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When I was in high school, more years ago than I like to admit, I escaped to New York City to The Museum of Modern Art as often as possible.  I grew up on Long Island, and “The City”, as we called Manhattan, was magnetic, always drawing me in.

A group of us would take the train in, and spend hours looking at the art at MOMA. We would then sit in the sculpture courtyard talking about what we saw, lingering forever over one cup of coffee or a cold drink, feeling very grown up, modern and inspired.

Matisse at MOMA. Photo by me

Matisse at MOMA. Photo by me

On my last visit to MOMA this past summer, so much seemed the same even after the huge remodeling of this important museum several years ago. The groups of young adults lingering in the museum seemed the same, although the cafe on the edge of the sculpture garden has gone. Instead these art lovers gather on benches near the lobby under the great paintings and soaring architecture.


MOMA’s admissions lobby. Photo by me

More often than not, however, they seem not to be talking, but rather texting. Every museum I visit around the world, there always seems to be this texting thing. Huddled in small groups, they hold these small objects, fingers moving furiously over the surface.  Are they still “talking” about art?  Do they feel grown up and modern with the new technology?


Underneath a stunning Joan Mitchell (Wood, Wind, No Tuba, 1980) at MOMA, everyone was lined up on the benches, tired from walking through the galleries…texting or tweeting. I must admit, I love the new technology, but do we still share experiences with those we are with, or are we always looking out to the “net” beyond?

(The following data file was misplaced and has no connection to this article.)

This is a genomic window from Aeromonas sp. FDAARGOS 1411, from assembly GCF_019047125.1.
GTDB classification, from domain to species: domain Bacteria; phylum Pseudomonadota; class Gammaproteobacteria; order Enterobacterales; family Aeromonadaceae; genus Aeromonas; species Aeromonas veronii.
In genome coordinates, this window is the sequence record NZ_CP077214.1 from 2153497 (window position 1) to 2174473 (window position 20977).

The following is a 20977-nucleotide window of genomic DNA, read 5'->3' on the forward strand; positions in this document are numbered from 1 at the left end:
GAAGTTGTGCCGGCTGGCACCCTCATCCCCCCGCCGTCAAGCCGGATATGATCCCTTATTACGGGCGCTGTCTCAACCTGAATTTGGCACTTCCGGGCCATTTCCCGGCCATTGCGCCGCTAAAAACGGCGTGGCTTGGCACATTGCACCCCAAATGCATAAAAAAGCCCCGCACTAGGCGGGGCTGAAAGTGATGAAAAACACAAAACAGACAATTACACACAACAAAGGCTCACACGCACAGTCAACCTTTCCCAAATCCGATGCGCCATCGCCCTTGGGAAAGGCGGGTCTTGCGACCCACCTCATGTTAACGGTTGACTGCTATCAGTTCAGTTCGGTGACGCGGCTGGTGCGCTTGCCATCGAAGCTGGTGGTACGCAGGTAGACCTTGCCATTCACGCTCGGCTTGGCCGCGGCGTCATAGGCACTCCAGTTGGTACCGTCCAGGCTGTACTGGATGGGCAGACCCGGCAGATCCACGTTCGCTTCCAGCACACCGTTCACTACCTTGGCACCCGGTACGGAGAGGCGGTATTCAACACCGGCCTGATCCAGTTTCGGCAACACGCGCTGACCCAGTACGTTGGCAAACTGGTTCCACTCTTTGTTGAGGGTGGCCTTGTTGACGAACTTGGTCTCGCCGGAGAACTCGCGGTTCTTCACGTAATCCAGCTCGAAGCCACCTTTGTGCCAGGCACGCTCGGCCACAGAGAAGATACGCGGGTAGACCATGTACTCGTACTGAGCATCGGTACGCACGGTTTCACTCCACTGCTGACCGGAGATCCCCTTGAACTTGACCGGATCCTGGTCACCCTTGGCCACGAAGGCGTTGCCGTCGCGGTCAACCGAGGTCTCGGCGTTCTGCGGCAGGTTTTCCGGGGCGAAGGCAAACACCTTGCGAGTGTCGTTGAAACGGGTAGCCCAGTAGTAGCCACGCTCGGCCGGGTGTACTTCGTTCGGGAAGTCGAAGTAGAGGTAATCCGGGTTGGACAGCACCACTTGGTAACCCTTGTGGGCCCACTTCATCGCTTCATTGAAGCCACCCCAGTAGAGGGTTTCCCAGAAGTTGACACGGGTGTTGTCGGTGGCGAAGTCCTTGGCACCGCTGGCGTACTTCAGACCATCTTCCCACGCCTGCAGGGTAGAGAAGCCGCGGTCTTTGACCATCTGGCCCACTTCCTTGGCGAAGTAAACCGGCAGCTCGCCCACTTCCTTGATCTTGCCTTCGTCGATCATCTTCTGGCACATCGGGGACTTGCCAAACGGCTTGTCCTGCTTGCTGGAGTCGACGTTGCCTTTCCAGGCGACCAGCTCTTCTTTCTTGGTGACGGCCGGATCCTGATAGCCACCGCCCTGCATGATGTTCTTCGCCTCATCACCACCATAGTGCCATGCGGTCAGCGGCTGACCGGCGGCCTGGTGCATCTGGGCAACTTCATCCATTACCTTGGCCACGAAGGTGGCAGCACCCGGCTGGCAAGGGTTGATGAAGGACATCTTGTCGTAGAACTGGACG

A group of young adults relaxing after their day at the museum. Sketch by me

Image 2

Fleshing out color. Photo by me

Image 3

Joan Mitchell’s painting dominates the color palette and the scene. Does anyone notice?. Painting by me.


The process of adding detail, and balancing the figures with the art.

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Finished! “MOMA and Joan”.  Painting by me.


The Museum of Modern Art in New York City. Photo by me

I just hope this new generation of museum goers finds as much joy in their memories as I have. I think they will find their own way to remember the moment.

By the way, Joan Mitchell often painted diptychs as we see here.

Joan Mitchell's Wood, Wind, No Tuba. 2 panels 9'2 1/4" x 13 1 1/8".  Brilliant!

Joan Mitchell’s Wood, Wind, No Tuba. 2 panels 9′ 2 1/4″ x 13 1 1/8″. Brilliant!

I love that…how the two canvases would actually work as separate pieces but worked as a whole together.  Hockney was another one who use this structure of multiple canvas, and at times I have been known to use this method.